"We maintain that (the virus sharing mechanism) has been misused for commercial purposes"

Dr Triono Soendoro, Indonesia's National Institute for Health Research and Development

Officials said the deal with Baxter was designed to ensure the country's 220 million people received access to a vaccine in the event of a human pandemic.
 
"We made the deal so we don't have to purchase the vaccines at market price," Dr Triono Soendoro, the head of Indonesia's National Institute for Health Research and Development told the Associated Press.
 
Under the agreement with Baxter other organisations, including the WHO, would only have access to Indonesian flu samples provided they agree not to pass them on to commercial vaccine makers.
 
"We maintain that (the virus sharing mechanism) has been misused for commercial purposes," said Soendoro.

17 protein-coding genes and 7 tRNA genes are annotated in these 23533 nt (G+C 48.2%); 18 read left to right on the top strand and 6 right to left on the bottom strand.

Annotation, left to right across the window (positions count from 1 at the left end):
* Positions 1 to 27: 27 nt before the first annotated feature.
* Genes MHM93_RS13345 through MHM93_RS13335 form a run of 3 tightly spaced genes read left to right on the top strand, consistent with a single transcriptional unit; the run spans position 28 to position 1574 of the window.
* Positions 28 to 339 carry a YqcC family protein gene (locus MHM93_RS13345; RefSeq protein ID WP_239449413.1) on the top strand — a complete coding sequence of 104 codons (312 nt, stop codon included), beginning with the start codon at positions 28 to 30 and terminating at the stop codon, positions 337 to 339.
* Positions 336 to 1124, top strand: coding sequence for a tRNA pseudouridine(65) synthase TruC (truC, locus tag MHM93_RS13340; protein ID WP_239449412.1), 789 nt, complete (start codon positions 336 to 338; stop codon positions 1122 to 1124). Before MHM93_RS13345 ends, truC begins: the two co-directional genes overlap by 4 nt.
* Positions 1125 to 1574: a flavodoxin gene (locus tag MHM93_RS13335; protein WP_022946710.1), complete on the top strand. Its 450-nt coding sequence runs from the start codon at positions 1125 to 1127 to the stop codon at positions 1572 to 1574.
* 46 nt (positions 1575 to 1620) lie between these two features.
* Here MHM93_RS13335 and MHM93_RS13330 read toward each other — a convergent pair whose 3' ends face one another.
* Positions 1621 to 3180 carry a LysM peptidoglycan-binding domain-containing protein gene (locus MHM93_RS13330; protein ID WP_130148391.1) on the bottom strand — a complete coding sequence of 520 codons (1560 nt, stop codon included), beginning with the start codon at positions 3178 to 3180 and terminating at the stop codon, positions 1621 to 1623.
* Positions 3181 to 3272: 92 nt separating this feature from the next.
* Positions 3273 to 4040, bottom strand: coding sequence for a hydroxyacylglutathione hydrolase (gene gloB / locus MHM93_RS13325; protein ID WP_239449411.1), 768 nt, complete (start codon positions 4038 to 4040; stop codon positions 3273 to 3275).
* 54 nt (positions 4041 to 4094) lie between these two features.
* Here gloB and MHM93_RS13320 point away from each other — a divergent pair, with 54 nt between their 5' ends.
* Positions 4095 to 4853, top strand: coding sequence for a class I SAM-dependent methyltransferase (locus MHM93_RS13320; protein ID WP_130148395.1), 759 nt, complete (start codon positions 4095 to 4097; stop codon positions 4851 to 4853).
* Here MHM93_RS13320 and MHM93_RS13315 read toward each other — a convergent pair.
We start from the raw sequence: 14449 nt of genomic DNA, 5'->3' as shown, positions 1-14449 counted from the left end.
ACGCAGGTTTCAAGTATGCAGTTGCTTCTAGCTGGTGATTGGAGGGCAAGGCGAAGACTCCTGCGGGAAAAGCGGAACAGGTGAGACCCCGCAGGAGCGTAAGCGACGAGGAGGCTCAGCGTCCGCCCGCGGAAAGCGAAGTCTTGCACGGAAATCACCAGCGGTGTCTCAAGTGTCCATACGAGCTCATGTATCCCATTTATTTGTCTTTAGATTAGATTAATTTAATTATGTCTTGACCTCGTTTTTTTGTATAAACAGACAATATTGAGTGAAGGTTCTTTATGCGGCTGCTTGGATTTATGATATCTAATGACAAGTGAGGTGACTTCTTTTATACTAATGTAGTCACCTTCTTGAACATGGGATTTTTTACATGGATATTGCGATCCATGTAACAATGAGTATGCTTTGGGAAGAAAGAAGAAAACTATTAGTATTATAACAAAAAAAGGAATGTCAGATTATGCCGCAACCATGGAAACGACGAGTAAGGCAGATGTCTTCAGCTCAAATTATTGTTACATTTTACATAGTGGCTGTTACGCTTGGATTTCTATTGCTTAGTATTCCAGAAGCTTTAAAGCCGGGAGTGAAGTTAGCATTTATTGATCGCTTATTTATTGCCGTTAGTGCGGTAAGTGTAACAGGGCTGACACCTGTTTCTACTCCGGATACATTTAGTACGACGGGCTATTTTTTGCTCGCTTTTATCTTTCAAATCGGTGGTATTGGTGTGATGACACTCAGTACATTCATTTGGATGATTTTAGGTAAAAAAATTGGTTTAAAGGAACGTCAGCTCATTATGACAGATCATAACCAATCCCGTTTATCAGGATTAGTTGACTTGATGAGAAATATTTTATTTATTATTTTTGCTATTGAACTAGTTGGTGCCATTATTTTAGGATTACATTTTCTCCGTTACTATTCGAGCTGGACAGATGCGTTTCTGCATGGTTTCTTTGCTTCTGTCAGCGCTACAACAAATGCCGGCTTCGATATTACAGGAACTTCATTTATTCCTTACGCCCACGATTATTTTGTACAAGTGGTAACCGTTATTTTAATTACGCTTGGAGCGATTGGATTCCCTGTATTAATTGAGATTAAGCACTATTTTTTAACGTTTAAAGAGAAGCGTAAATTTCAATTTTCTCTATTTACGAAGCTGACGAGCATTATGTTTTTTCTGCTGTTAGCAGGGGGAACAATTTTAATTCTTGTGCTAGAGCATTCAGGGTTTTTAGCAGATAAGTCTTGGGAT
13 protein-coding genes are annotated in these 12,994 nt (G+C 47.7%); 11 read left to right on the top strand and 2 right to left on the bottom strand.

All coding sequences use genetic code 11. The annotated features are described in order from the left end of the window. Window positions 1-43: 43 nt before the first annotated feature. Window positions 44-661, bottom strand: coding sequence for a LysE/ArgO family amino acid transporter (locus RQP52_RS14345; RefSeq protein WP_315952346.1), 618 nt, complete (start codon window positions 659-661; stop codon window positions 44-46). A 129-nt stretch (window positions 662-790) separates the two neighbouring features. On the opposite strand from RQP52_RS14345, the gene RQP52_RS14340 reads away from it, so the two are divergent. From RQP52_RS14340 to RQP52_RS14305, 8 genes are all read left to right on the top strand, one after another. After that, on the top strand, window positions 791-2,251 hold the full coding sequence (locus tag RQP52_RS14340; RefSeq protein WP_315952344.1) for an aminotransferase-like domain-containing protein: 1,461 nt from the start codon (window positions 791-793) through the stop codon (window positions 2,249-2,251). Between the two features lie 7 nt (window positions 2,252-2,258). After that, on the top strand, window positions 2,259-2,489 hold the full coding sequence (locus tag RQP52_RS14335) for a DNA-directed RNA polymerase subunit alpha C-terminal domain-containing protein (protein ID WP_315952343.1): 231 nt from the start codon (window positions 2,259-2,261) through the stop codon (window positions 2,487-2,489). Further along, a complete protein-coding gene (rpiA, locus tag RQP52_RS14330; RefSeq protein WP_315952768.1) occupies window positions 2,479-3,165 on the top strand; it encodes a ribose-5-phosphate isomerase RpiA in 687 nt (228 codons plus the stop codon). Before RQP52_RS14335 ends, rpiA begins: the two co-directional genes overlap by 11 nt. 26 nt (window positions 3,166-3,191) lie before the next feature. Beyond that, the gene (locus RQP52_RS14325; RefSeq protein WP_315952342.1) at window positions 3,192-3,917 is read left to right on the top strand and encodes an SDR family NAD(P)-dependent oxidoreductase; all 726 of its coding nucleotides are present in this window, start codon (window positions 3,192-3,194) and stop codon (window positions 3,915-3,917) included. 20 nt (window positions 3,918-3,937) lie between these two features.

Some experts sympathised with Indonesia but warned that the deal could jeopardise world-wide access to a pandemic vaccine.
 
Although the virus remains essentially an animal disease, experts fear it may mutate into a form which can jump species to humans and trigger a global pandemic.
 
Many fear that Indonesia will become the epicentre of a global outbreak.
 
Other countries including China, Thailand and Vietnam have previously stalled on the virus-sharing initiative for fear of rich countries stockpiling expensive vaccines and drugs and leave their populations vulnerable.